Lastly, Boston selected a pair of collegiate left-handers with Jeremy Wu-Yelland and Shane Drohan. Out of these two, Drohan is more intriguing to me. A 6’3 southpaw that has only been solely focusing on pitching for a few years now, Drohan is a projectable arm with the potential for three average or better pitches. This is a name that could rise up prospect rankings if he continues to develop once he hits Boston’s system.

New York Yankees

28. Austin Wells, C, Arizona

99. Trevor Hauver, 2B, Arizona State

129. Beck Way, RHP, Northwest Florida State (JC)

While the Yankees only had three picks this year, they certainly made an impact with them. First up was Austin Wells, a bat-first Catcher from the University of Arizona. It remains to be seen if he can stick behind the plate, but wherever he ends up, Wells has the bat to make an impact with the ability to hit for both power and average. Beck Way is another noteworthy name here that fell a bit to the Yankees. He’s got three average to plus pitches and is still developing as a starter after being a reliever prior to the last year.

Tampa Bay Rays

24. Nick Bitsko, RHP, Central Bucks HS East (PA)

37. Alika Williams, SS, Arizona State

57. Ian Seymour, LHP, Virginia Tech

96. Hunter Barnhart, RHP, St. Joseph HS (CA)

125. Tanner Murray, SS, University of California-Davis

155. Jeff Hakanson, RHP Central Florida

The Rays kept it simple in this draft, targeting arms and shortstops. The big name here is Nick Bitsko, a big 6’4 prep arm with a projectable frame and the potential for two plus or better pitches in his fastball and curveball. That fastball might even wind up as a 70-grade offering down the road. Bitsko has also shown a solid feel for his changeup and his better command and control than most prep arms his age. The upside here is massive and adds to the already-impressive group of young arms in this Tampa Bay system.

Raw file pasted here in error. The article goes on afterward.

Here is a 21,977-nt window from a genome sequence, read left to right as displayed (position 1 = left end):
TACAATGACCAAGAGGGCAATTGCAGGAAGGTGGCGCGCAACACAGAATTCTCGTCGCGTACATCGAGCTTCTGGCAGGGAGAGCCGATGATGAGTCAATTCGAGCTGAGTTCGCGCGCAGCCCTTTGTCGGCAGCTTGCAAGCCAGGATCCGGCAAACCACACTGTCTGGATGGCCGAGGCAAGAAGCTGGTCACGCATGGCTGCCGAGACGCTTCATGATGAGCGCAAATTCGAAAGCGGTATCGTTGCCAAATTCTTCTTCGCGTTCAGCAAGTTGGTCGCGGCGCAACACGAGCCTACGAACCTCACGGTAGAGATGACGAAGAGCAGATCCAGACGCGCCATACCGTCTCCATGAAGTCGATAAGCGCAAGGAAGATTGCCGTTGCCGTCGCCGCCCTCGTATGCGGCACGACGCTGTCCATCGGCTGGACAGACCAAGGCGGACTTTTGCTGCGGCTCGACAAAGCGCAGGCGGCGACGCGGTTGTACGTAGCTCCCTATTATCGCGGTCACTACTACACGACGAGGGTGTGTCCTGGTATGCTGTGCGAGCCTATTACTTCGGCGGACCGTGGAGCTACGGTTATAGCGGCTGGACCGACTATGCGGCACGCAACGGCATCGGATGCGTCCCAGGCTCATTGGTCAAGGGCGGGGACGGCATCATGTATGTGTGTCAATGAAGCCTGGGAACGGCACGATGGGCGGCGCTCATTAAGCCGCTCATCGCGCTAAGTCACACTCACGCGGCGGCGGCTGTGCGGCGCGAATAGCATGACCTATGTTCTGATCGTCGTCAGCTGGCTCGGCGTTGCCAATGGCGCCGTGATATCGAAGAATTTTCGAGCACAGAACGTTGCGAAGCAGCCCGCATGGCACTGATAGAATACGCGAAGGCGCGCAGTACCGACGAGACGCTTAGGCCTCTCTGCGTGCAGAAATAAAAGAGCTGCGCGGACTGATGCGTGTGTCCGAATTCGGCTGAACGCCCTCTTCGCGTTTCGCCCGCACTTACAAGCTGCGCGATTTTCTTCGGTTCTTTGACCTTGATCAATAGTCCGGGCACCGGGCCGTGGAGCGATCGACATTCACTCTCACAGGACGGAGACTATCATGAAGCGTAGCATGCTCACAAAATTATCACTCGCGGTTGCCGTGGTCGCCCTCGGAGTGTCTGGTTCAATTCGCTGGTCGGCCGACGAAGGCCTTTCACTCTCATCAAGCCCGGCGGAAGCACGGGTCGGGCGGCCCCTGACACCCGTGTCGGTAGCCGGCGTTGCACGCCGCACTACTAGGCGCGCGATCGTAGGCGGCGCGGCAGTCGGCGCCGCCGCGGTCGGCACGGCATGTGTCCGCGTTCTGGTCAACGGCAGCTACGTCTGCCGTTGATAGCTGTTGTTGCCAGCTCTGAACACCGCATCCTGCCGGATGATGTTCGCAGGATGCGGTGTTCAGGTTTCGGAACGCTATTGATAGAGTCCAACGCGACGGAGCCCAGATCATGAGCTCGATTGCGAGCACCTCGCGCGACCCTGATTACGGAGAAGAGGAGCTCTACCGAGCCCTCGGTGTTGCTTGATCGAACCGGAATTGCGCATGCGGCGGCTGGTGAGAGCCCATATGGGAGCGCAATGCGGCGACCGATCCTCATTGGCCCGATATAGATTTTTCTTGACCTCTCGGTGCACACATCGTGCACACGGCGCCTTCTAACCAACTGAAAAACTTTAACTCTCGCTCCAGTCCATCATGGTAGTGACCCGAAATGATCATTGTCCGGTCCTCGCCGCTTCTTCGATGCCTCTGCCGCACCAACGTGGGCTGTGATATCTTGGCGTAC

Outside of Bitsko, however, this wasn’t an impressive haul in my eyes. Alika Williams is a better real-life player due to his defensive skills, but does project to hit a bit with above-average speed as well. Both Hunter Barnhart and Ian Seymour possess two 55-60 grade offerings, but the upside with each isn’t overly high. Seymour might even wind up as a reliever due to his smaller size and lack of a reliable third offering.

Toronto Blue Jays

5. Austin Martin, 3B/SS/OF, Vanderbilt

42. CJ Van Eyk, RHP, Florida State

77. Trent Palmer, RHP, Jacksonville

106. Nick Frasso, RHP, Loyola Marymount

136. Zach Britton, OF, Louisville

If anyone picked the first five picks of this MLB draft correctly, they need to go out and buy copious amounts of Powerball tickets and hit up Vegas or Atlantic City as quickly as possible. Most mock drafts had Austin Martin going #2 overall to Baltimore, but those under slot rumors were swirling lately and Baltimore passed on the best pure hitter in the draft to save money later on. Baltimore’s loss is Toronto’s gain.

Being able to select a guy like Martin at 5 is a big get for the Blue Jays. Martin is a 70-grade hitter with enough power and speed to push some 20/20 seasons while hitting well over .300. I’ve comped him to a better version of Nick Senzel and believe we’re going to see him in Toronto sooner rather than later. Where he winds up on the field is another question, but Martin is athletic enough to play all over the diamond.